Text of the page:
Twilight in the House of Hicks
Tom Hicks wanted to win. Badly.
Just about every move that Hicks made as the owner of the Rangers was made in the belief that it would ultimately help the club reach the World Series and win it. That was his only goal as owner of the Rangers. Anybody could see he was never in this for the money.
All perceptions to the contrary just are not fair.
Obviously he did not achieve his dream. Obviously the Rangers are dealing with a frustrated and disillusioned fan base. That part is painfully obvious. Eight losing seasons in ten years speaks for itself. So does the bank account and attendance figures
But Hicks did not fail for lack of trying. He tried hard. Perhaps too hard.
Consider $250 million for Alex Rodriguez, $65 million to Chan Ho Park, $60 million to Kevin Millwood, the long-term deals for Michael Young and Ian Kinsler, a relentless courtship of Roger Clemens that proved fruitless, a $99 million offer to Barry Zito – how does that look now – and significant offers to Randy Johnson, Carlos Delgado and others, a $150 million offer to Mark Teixeira, millions of dollars poured into scouting, player development and Latin America, the return of Nolan Ryan.
Anybody remember he authorized $2 million to a second-round pick – Vince Sinisi – who proved to be a bust?
Hicks thought he had it right when he hired a general manager with an unquestionably successful track record as well as a manager who had a significant role in building World Series championship teams with two different organizations. But he did so while arranging a shotgun marriage between John Hart and scouting director Grady Fuson that ultimately proved untenable.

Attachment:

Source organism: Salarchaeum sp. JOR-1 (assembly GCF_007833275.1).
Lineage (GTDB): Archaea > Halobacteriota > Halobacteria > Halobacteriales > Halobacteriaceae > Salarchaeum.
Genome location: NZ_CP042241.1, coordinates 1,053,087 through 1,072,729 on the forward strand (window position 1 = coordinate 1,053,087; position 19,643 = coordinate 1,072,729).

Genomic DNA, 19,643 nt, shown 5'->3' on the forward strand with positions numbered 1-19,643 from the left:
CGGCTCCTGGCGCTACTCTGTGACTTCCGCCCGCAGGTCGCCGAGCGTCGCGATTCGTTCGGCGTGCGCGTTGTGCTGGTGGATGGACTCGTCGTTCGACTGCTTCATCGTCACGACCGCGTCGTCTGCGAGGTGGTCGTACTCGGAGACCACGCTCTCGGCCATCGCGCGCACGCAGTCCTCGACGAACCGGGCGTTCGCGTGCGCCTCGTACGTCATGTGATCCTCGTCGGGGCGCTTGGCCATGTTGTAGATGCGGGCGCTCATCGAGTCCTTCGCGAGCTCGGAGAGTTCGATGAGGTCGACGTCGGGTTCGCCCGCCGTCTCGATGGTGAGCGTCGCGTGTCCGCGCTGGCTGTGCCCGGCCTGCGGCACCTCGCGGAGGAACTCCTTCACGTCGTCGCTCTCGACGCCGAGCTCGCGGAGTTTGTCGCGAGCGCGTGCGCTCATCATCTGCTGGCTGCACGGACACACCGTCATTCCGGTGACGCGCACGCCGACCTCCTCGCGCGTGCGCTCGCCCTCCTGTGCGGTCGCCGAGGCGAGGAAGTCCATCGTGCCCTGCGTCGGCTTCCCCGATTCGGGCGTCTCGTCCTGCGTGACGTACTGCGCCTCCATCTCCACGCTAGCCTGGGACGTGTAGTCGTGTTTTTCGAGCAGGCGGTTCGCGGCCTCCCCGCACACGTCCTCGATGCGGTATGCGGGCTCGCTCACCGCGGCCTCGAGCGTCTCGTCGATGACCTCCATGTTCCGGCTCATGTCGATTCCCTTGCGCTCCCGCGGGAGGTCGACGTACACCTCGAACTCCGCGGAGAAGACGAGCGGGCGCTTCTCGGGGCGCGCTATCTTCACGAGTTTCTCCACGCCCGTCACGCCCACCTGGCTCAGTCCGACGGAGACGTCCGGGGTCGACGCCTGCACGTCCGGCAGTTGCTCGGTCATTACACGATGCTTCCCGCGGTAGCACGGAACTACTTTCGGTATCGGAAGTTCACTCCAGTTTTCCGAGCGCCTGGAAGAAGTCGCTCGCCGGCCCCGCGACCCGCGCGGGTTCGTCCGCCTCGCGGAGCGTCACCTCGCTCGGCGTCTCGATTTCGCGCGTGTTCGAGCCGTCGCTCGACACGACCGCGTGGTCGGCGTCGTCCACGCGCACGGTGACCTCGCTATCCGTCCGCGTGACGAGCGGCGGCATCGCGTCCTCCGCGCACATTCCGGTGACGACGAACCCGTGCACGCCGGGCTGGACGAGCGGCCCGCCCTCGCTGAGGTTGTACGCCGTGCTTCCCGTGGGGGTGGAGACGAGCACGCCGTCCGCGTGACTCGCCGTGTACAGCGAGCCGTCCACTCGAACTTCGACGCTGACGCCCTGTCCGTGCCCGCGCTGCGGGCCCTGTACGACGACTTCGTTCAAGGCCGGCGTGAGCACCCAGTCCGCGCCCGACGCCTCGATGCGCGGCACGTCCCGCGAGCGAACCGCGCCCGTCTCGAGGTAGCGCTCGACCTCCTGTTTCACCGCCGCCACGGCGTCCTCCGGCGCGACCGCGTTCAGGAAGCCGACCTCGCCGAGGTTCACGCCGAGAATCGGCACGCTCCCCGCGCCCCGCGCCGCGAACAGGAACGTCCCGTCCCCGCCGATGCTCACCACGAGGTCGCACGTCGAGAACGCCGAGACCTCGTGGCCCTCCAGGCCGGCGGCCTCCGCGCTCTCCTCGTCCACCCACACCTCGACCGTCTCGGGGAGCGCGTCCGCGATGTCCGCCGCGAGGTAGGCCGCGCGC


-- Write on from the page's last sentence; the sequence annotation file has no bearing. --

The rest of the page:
It almost seems that the harder he tried, the worse it got until he realized that there are simply no short cuts in baseball. None, unless your home address is in the South Bronx.
Maybe if Hicks hadn’t fired Doug Melvin, but if Bob Short doesn’t fire Whitey Herzog then….
Roger Kahn wrote, “Losing after great striving is the story of man, who was born to sorrow, whose sweetest songs tell of saddest thoughts…”
In the end, Hicks just ran out of time and money, and ran into an economy that was tough on everybody. It’s almost like he gave everything he had until he had nothing left to give, although it was obvious in the end he was still trying hard to retain control of the team. He wanted it badly, right up to the very end.
This is almost like Lyndon Johnson at the end of his presidency, a man who believed in the Great Society and all it stood for, and believed what he was doing was the best for all Americans, but also knew that, because of the Vietnam War, he did not have the support to continue for another term in office. There comes a time when the hardest choice is the best choice and that is to step aside.
By Opening Day, the Rangers should be under new management. Hicks will be on the sidelines. The team will belong to Chuck Greenberg, Nolan Ryan and others. Hicks will be a part of it but not in the same capacity.
It is undeniable that public opinion is in favor of this deal. Having the most popular athlete in the history of the state on your side certainly is huge. Great expectations and rising optimism perhaps bounds again. Let the honeymoon begin.
The new regime is bound to bring renewed energy, great ideas and hopeful promises for the future…just like Hicks did in 1998.
He did everything he possibly could to make it happen. Whatever went wrong, it was never because of the lack of trying or a will to win.